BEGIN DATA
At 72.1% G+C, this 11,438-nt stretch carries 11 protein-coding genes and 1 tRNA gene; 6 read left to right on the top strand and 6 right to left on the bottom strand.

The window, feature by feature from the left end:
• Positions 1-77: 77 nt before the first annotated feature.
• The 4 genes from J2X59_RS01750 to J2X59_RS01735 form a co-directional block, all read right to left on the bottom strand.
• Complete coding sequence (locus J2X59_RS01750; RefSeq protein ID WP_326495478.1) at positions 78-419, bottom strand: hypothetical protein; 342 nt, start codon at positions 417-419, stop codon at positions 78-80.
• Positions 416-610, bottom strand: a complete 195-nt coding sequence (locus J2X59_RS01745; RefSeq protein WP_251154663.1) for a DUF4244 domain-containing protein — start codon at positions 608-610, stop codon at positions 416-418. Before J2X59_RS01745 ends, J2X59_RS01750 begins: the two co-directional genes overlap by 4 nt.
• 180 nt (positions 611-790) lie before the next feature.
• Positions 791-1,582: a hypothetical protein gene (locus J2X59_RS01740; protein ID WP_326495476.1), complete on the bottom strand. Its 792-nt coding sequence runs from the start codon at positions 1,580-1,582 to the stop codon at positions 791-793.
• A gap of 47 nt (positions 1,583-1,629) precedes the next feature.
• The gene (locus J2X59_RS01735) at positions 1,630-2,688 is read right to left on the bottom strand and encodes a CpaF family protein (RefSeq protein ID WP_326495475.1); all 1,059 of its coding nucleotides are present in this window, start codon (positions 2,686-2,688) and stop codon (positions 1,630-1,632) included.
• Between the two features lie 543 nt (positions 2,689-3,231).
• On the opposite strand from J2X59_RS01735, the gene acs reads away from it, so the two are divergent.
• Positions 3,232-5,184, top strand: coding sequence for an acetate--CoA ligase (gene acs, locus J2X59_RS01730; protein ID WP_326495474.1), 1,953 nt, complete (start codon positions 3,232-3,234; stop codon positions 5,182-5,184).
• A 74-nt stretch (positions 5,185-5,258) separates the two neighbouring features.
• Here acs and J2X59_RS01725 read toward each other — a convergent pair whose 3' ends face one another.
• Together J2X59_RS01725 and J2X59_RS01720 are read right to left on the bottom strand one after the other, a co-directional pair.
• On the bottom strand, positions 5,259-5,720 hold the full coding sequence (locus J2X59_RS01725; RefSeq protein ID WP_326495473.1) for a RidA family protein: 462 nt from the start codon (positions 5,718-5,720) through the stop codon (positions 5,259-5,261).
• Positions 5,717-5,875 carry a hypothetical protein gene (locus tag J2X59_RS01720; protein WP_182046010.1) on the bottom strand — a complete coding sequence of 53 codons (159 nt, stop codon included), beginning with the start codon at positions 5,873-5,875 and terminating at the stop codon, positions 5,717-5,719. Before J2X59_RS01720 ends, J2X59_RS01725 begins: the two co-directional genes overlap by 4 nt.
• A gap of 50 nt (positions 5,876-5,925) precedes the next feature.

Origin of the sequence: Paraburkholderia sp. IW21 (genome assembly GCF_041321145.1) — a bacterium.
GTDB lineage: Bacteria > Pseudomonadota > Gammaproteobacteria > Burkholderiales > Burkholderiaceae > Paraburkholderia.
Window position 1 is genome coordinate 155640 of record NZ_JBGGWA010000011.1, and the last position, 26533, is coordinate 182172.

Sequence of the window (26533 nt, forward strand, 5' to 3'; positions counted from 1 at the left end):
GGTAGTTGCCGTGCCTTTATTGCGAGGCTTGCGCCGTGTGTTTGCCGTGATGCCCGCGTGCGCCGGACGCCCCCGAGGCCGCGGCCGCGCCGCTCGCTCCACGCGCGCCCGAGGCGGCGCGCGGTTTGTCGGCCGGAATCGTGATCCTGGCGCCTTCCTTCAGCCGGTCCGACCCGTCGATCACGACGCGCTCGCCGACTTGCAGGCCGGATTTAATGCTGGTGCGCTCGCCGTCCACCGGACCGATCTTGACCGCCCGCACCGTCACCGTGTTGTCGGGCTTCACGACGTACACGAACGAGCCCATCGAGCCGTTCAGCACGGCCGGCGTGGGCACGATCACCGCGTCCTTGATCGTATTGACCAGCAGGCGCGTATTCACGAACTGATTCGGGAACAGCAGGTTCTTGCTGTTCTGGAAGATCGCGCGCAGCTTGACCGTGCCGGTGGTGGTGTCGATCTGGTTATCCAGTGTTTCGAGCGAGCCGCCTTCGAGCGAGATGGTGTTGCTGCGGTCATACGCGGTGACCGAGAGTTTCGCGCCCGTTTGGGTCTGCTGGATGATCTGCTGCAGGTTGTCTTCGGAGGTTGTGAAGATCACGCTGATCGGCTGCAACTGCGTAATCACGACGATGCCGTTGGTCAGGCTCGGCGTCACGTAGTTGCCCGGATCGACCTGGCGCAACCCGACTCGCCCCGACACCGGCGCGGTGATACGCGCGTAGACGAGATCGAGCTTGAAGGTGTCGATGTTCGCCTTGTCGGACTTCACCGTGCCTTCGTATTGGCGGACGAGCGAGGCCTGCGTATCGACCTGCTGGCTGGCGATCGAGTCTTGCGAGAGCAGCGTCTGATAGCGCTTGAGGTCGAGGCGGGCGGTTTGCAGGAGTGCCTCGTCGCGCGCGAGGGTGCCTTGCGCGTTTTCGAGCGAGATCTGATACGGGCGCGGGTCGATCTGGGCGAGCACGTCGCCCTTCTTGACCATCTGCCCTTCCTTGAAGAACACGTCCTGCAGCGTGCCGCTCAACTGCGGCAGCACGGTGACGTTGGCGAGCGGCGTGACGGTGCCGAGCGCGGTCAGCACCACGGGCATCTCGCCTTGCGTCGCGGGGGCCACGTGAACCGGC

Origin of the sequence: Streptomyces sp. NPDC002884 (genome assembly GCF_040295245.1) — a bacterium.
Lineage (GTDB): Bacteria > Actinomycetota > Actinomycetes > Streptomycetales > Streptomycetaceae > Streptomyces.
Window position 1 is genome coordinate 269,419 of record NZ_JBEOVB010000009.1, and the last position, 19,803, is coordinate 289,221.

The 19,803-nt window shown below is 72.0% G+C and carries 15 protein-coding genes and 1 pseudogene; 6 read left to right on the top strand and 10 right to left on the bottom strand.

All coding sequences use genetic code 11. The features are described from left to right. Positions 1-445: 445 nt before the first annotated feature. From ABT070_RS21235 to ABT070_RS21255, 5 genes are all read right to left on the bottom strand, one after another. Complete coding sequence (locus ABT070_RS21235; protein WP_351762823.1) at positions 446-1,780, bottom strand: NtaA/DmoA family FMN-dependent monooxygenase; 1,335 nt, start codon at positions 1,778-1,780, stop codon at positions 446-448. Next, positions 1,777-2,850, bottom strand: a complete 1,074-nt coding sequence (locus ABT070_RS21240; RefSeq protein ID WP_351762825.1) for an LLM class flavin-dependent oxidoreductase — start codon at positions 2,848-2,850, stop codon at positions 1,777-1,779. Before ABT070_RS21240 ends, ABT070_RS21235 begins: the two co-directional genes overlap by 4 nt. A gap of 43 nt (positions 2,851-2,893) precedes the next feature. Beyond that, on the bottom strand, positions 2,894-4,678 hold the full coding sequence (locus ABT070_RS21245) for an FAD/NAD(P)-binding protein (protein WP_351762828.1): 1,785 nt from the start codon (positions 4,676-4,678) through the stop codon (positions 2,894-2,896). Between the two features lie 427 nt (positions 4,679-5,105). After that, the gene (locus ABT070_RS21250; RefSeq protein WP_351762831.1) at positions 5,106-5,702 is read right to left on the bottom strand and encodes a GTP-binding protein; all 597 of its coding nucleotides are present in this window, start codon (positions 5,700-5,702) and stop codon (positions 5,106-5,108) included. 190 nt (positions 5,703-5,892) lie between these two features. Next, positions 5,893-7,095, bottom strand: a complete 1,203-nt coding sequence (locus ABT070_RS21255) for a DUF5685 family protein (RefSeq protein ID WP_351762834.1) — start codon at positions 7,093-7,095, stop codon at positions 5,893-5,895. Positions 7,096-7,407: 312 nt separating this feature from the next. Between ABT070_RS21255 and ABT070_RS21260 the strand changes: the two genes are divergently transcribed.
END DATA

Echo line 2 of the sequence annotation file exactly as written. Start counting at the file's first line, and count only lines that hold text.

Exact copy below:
The window, feature by feature from the left end: